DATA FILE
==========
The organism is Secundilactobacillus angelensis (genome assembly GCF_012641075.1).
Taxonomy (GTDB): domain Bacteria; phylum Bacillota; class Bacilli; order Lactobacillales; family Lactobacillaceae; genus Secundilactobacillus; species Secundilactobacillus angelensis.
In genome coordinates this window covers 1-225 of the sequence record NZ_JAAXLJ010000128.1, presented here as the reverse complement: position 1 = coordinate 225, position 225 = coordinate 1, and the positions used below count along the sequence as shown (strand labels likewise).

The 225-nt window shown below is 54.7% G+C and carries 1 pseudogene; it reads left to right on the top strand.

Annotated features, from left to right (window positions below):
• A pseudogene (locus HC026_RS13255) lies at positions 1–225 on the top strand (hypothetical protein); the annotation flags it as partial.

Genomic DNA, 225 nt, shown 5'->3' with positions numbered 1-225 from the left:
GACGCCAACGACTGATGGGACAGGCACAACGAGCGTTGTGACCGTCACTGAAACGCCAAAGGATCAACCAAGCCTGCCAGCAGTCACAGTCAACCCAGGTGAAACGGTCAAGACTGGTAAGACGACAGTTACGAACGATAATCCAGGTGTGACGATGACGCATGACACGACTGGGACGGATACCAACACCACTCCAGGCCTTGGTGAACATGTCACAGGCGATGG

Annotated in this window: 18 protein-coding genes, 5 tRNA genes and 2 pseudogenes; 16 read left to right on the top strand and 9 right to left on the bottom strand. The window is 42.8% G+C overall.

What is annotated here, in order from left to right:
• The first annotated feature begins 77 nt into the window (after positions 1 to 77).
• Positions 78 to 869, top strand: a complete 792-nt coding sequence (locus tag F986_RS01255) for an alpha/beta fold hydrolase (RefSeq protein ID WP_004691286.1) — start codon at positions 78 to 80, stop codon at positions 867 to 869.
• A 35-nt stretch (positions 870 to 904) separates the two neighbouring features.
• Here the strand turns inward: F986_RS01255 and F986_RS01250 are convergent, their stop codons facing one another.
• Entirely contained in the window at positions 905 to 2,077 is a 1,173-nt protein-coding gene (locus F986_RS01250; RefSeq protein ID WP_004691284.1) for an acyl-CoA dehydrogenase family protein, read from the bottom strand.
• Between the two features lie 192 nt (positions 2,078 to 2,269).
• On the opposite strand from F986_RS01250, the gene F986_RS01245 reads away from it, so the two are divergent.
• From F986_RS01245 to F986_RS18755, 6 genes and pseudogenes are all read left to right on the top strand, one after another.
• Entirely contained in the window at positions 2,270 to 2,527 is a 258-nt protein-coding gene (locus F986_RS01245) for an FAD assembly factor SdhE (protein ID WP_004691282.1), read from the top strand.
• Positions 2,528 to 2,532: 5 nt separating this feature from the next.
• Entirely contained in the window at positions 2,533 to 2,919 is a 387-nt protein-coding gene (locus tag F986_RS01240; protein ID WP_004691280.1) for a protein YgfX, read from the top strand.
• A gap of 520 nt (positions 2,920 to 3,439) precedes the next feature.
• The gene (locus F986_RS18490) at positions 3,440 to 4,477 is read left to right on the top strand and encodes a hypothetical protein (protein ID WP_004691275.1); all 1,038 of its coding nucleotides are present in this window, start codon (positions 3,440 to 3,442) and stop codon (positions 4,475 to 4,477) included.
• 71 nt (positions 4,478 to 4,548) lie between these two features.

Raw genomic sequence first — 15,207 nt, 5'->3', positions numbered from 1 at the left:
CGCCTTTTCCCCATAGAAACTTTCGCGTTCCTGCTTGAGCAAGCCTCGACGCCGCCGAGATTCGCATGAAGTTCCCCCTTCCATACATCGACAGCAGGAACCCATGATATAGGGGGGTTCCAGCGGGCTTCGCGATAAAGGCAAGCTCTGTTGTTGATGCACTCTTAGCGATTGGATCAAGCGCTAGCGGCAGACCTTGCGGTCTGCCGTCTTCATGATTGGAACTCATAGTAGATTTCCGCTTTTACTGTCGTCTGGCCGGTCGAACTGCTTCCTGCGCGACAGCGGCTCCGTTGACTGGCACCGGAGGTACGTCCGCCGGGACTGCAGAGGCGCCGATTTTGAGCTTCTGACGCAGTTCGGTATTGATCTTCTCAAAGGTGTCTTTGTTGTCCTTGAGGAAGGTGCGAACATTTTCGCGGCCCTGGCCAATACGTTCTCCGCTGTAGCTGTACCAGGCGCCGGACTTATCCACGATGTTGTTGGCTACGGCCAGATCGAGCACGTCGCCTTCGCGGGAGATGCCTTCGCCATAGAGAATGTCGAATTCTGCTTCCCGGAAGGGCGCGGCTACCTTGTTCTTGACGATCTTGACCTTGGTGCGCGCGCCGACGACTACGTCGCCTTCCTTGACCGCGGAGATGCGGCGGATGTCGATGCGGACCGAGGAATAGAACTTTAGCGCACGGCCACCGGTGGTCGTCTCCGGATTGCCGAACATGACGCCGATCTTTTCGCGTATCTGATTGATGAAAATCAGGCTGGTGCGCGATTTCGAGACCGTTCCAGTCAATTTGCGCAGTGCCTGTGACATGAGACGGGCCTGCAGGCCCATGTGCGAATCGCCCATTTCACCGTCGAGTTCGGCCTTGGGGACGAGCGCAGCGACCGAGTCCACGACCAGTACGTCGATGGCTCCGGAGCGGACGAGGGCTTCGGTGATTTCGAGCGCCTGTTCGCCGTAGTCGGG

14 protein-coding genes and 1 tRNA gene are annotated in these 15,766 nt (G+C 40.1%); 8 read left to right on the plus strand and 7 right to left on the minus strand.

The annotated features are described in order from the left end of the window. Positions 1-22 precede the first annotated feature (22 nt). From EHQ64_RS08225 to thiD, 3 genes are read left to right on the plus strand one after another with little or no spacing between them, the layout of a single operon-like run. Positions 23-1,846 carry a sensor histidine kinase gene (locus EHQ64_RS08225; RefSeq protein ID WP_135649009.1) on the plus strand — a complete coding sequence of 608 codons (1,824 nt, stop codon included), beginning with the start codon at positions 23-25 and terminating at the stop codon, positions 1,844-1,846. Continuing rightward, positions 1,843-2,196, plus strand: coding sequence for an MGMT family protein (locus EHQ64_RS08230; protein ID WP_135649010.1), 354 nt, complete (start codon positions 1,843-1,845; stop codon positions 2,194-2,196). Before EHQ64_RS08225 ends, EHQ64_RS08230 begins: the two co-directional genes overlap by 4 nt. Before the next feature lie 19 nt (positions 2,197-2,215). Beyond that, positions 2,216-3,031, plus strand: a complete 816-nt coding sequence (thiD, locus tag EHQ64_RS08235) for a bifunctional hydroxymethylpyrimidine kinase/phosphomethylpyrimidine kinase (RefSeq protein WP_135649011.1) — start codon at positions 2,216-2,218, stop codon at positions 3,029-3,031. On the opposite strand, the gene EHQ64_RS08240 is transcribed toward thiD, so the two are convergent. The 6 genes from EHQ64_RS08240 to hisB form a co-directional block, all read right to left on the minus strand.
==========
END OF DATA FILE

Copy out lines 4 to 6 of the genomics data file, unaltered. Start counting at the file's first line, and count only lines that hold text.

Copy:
The 225-nt window shown below is 54.7% G+C and carries 1 pseudogene; it reads left to right on the top strand.

Annotated features, from left to right (window positions below):
• A pseudogene (locus HC026_RS13255) lies at positions 1–225 on the top strand (hypothetical protein); the annotation flags it as partial.